Telstra's trial of a new system designed to record all call centre conversations provoked staff anger last week and union threats of action to prevent the telecommunications giant invading both customer and staff privacy.
Telstra, meanwhile, describes the monitoring, initially at its Box Hill (Victoria) call centre, with plans to roll out to all centres by year's end (pending a successful trial), as a training' exercise intended to address the organisation's customer service' gap.
Staff are concerned that their private conversations made on the job would be recorded and kept by the company, said Stephen Jones, national assistant secretary, The Communications and Public Sector Union (CPSU).
"[The carrier] says it wants to improve customer service, but if Telstra were really serious about improving customer service, then it wouldn't be cutting 10,000 jobs from customer service; we are very sceptical," Jones said. "We believe it doesn't need to tape-record calls to check on the service delivery of staff."
The CPSU threatened an ongoing campaign if Telstra didn't abandon its call recording plans.
According to Jones, Telstra already monitored conversations for training and quality assurance purposes, but those conversations were not recorded and kept indefinitely. He also believes that Telstra planned to use the recordings to be more competitive in the telecommunications market, by using the information gathered to cross-sell other products to customers.
"We believe it is to gain advantage over [Telstra's] competitors, particularly Optus and AAPT, to win back customers who are using those companies as their carriers.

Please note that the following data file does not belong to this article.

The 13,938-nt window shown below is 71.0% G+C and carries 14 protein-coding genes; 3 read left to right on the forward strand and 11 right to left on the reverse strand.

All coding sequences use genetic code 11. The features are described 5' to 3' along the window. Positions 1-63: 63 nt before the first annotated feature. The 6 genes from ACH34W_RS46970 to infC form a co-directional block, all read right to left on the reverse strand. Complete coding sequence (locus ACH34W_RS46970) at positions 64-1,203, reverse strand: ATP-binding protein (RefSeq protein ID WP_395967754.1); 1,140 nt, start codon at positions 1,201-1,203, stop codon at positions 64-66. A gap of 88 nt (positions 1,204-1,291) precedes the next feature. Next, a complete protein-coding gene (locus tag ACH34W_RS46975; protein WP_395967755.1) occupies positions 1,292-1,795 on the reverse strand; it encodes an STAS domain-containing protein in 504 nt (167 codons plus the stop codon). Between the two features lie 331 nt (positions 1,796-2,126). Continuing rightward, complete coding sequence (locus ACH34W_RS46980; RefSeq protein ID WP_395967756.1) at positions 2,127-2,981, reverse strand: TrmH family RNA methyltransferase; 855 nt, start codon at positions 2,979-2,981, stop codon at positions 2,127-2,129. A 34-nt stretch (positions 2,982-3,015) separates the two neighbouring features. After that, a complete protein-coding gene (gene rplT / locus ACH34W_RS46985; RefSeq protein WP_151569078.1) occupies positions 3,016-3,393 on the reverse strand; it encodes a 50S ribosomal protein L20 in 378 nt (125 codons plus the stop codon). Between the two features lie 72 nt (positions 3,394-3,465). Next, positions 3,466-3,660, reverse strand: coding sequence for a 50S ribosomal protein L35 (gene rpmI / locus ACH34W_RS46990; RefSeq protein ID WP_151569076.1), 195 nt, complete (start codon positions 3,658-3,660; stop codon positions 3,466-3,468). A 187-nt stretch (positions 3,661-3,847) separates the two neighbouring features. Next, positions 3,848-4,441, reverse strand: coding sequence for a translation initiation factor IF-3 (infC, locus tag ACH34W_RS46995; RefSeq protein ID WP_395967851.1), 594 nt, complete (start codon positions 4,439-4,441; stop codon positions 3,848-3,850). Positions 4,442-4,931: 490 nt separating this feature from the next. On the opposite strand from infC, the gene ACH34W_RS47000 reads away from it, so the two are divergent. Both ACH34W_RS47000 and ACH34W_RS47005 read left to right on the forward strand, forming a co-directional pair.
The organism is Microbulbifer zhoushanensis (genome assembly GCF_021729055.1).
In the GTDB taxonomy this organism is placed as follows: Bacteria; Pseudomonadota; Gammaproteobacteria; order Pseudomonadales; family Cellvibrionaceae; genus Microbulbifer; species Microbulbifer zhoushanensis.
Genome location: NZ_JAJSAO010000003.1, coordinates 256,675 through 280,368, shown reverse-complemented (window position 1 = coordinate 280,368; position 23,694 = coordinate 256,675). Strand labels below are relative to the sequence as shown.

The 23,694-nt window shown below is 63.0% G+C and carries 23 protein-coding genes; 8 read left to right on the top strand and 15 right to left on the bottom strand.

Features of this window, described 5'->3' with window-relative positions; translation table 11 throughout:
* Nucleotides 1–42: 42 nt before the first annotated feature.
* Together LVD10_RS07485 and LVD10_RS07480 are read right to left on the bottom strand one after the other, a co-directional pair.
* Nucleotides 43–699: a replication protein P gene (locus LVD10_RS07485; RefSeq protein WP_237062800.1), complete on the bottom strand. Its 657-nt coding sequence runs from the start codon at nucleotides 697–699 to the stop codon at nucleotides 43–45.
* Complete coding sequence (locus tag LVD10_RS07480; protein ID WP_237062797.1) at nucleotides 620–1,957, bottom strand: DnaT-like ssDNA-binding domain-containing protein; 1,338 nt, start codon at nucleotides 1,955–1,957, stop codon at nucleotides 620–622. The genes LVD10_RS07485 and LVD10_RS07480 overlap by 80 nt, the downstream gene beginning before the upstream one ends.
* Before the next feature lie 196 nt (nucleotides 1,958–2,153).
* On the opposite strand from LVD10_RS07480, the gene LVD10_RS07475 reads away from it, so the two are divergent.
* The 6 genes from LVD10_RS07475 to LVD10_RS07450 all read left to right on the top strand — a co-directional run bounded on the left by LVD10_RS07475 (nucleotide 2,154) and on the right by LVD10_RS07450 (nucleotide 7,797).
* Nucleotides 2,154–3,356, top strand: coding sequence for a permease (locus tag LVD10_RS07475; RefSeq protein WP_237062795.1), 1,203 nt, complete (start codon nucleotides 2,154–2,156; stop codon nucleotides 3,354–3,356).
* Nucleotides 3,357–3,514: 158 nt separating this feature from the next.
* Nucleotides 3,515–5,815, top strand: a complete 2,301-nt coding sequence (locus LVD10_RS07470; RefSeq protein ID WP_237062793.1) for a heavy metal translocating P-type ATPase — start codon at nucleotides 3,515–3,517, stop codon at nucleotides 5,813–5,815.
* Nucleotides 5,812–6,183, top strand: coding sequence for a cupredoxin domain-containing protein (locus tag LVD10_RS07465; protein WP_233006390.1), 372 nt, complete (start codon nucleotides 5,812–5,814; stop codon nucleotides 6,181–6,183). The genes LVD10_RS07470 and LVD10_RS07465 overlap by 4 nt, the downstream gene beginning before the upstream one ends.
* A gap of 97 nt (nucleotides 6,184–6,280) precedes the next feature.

Telstra spokesperson Anne-Marie Bennet rejected union claims that the system would be used to monitor and ultimately dismiss nonperforming staff.
"The system is for coaching and to enable us to deliver better customer service," Bennet said.
She said that all customers will be advised when a call will be recorded and if they don't consent then the Quality Improvement Program System' would be turned off.
"It is exciting for Telstra as it fills a gap in our training, [but] customer privacy is paramount to us and that's why we give them the option not to be recorded," she added. "The system is for coaching and to enable us to deliver better customer service."
"If the customer gives consent then a team leader can look back on calls with the call centre operator and say this is where you did well and this is where you can improve," she said.
Jones said a sensible outcome from the union's concerns would be that only certain transactions were recorded.
"Let's say someone wanted to change their carrier from Optus to Telstra; then Telstra will need a record of that, so instead of faxing [a signed contract], it might be easier to make a recording of a voice agreement, but not [to record] the entire call."
This voice signature' would work as a signed contract.
"We hope [Telstra] will review the situation and hopefully we can get a sensible outcome," Jones added.